of illiteracy is lower. Among the Danish immigrants it is 0.8 per cent.
“Let me go wid you darlint” ses I.
Someone else could.
Then there is the life of the narrower streets, which stretch out in an intricate network all over the older part of the city. Many of these streets contain the homes as well as the workshops of the artisan class. Others are filled with the petty traffic of hucksters and small tradesmen. In one street you may find a long row of pushcarts, with fish and vegetables, or strings of cheap meat dangling from cords, surrounded by a crowd, chaffering and gesticulating—Neapolitan bargain-hunters. In another street you
Many of these ancient customs are still continued, and the fires are still lighted on St. John’s Eve on every hill in Ireland. When the fire has burned down to a red glow the young men strip to the waist and leap over or through the flames; this is done backwards and forwards several times, and he who braves the greatest blaze is considered the victor over the powers of evil, and is greeted with tremendous applause. When the fire burns still lower, the young girls leap the flame, and those who leap clean over three times back and forward will be certain of a speedy marriage and good luck in after life, with many children. The married women then walk through the lines of the burning embers; and when the fire is nearly burnt and trampled down, the yearling cattle are driven through the hot ashes, and their back is singed with a lighted hazel twig. These hazel rods are kept safely afterwards, being considered of immense power to drive the cattle to and from the watering places. As the fire diminishes the shouting grows fainter, and the song and the dance commence; while professional story-tellers narrate tales of fairy-land, or of the good old times long ago, when the kings and princes of Ireland dwelt amongst their own people, and there was food to eat and wine to drink for all comers to the feast at the king’s house. When the crowd at length separate, every one carries home a brand from the fire, and great virtue is attached to the lighted brone which is safely carried to the house without breaking or falling to the ground. Many contests also arise114 amongst the young men; for whoever enters his house first with the sacred fire brings the good luck of the year with him.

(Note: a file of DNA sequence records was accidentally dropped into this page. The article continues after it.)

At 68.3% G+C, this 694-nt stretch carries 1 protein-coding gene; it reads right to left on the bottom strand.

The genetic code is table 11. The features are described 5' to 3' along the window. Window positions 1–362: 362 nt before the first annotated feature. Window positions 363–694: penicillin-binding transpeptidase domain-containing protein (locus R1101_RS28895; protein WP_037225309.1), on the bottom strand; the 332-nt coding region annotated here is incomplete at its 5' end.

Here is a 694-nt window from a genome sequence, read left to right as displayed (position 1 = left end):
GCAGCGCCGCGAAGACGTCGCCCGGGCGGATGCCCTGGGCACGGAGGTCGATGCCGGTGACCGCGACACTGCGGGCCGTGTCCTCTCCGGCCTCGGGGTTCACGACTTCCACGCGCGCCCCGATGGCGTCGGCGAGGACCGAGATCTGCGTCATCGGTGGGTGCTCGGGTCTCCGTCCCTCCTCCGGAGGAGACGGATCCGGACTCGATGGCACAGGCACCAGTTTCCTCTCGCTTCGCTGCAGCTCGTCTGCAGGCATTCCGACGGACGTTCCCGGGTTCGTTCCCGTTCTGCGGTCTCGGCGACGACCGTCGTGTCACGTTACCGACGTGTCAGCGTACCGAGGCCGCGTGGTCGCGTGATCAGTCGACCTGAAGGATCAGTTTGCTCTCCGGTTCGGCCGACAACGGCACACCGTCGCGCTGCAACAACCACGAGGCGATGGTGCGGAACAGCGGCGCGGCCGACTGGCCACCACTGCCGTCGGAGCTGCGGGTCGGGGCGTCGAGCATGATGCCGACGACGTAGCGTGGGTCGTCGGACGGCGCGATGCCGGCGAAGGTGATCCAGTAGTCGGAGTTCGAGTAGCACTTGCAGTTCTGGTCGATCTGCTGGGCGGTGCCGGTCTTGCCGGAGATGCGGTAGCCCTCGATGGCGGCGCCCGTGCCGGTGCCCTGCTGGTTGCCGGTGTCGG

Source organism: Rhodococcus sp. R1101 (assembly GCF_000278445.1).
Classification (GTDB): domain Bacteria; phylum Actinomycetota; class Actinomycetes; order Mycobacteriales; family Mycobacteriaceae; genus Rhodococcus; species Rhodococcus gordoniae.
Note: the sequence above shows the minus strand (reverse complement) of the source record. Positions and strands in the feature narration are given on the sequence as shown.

505The engine was missing. Ugh! That fairly put the lid on!
Whut’s rock an’ stone—dey can’t be e’t,
"What, sir," said he, "are you wounded?"
One afternoon she was astonished to meet Rafella riding demurely along the Mall with Mr. Kennard. The man was a barrister, handsome, successful, in the prime of his maturity, but his moral reputation was anything but good. If Rafella had schemes for reforming this gentleman, serious trouble would certainly follow. George Coventry was hardly the man to look on and laugh at a dangerous friendship; Rafella's little team of详情 ➢
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